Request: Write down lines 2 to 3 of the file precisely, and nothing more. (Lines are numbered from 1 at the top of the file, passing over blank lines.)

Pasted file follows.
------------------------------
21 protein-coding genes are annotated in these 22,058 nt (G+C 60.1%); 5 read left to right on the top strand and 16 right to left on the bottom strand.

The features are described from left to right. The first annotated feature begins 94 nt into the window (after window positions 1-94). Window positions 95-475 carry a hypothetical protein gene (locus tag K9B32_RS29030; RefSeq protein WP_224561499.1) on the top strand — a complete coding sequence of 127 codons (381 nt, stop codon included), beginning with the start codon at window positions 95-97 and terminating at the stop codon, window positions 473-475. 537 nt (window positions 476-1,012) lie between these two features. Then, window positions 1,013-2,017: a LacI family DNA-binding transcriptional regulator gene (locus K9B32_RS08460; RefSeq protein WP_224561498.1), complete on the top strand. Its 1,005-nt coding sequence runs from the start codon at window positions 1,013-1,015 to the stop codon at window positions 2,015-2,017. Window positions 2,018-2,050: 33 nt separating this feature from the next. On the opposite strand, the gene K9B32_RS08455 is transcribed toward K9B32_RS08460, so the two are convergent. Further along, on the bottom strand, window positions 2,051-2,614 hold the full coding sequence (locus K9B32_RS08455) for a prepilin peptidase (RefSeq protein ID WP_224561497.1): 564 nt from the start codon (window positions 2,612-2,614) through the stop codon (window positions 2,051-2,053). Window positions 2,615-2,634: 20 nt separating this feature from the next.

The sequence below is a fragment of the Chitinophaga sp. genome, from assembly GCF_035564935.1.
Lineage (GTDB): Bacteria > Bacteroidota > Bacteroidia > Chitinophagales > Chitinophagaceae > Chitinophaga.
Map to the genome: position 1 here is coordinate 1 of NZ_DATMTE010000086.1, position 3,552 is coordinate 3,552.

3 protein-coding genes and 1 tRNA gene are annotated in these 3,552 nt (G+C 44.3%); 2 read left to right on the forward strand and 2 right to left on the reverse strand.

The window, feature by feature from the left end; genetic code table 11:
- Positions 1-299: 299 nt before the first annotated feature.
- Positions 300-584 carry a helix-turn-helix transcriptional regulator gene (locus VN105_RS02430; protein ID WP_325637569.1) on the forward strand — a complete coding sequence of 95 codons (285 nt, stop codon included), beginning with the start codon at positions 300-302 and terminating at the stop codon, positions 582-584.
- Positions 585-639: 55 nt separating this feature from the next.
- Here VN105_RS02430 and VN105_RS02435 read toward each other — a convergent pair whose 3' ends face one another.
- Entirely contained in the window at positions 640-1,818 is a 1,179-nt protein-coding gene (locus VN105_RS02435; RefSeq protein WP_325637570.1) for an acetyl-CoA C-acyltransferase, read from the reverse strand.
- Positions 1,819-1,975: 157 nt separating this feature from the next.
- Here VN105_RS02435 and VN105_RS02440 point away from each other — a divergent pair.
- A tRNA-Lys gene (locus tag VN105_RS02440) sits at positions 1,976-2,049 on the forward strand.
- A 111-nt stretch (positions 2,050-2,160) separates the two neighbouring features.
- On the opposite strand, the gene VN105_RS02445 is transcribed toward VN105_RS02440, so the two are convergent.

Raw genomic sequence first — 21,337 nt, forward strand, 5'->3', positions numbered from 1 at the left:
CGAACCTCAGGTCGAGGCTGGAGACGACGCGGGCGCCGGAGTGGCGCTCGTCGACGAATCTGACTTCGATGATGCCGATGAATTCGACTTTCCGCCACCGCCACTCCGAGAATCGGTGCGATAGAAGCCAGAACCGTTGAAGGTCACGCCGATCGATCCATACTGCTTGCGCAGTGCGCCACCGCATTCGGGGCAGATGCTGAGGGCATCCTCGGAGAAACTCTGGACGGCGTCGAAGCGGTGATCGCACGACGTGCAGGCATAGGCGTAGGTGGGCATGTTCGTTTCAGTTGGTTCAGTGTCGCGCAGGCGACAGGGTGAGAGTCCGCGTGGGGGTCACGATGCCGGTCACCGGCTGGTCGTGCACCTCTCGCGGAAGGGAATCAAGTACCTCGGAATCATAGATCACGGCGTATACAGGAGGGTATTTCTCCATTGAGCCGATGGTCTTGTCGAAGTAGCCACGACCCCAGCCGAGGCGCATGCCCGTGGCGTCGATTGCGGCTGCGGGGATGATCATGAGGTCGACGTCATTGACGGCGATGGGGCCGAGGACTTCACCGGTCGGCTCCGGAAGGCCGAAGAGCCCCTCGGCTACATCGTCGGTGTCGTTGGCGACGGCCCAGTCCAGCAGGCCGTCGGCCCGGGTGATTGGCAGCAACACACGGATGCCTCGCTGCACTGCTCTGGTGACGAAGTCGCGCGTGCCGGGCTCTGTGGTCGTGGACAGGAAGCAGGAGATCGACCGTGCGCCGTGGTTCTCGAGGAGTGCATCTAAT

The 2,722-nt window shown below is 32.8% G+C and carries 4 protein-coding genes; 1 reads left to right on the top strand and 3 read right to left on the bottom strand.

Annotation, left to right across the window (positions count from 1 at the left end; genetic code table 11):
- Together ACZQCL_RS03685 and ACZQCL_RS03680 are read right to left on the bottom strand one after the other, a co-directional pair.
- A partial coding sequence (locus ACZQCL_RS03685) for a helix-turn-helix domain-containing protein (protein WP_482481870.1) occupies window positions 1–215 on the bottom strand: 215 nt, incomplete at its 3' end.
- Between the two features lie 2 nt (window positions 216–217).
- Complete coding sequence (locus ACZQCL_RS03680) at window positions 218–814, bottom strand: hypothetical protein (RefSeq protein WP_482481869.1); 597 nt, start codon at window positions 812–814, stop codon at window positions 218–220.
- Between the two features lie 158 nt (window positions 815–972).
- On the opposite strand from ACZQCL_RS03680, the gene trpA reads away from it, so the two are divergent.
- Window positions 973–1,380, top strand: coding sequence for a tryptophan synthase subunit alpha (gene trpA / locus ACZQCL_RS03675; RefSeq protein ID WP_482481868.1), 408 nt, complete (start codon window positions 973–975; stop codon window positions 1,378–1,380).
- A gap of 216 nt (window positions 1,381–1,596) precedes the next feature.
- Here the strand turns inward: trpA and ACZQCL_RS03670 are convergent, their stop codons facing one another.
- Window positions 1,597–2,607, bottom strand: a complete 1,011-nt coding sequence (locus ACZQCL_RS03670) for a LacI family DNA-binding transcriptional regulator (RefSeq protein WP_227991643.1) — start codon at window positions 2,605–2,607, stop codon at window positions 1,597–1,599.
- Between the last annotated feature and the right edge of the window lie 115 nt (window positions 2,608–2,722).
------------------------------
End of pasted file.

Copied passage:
The features are described from left to right. The first annotated feature begins 94 nt into the window (after window positions 1-94). Window positions 95-475 carry a hypothetical protein gene (locus tag K9B32_RS29030; RefSeq protein WP_224561499.1) on the top strand — a complete coding sequence of 127 codons (381 nt, stop codon included), beginning with the start codon at window positions 95-97 and terminating at the stop codon, window positions 473-475. 537 nt (window positions 476-1,012) lie between these two features. Then, window positions 1,013-2,017: a LacI family DNA-binding transcriptional regulator gene (locus K9B32_RS08460; RefSeq protein WP_224561498.1), complete on the top strand. Its 1,005-nt coding sequence runs from the start codon at window positions 1,013-1,015 to the stop codon at window positions 2,015-2,017. Window positions 2,018-2,050: 33 nt separating this feature from the next. On the opposite strand, the gene K9B32_RS08455 is transcribed toward K9B32_RS08460, so the two are convergent. Further along, on the bottom strand, window positions 2,051-2,614 hold the full coding sequence (locus K9B32_RS08455) for a prepilin peptidase (RefSeq protein ID WP_224561497.1): 564 nt from the start codon (window positions 2,612-2,614) through the stop codon (window positions 2,051-2,053). Window positions 2,615-2,634: 20 nt separating this feature from the next.

The sequence below is a fragment of the Chitinophaga sp. genome, from assembly GCF_035564935.1.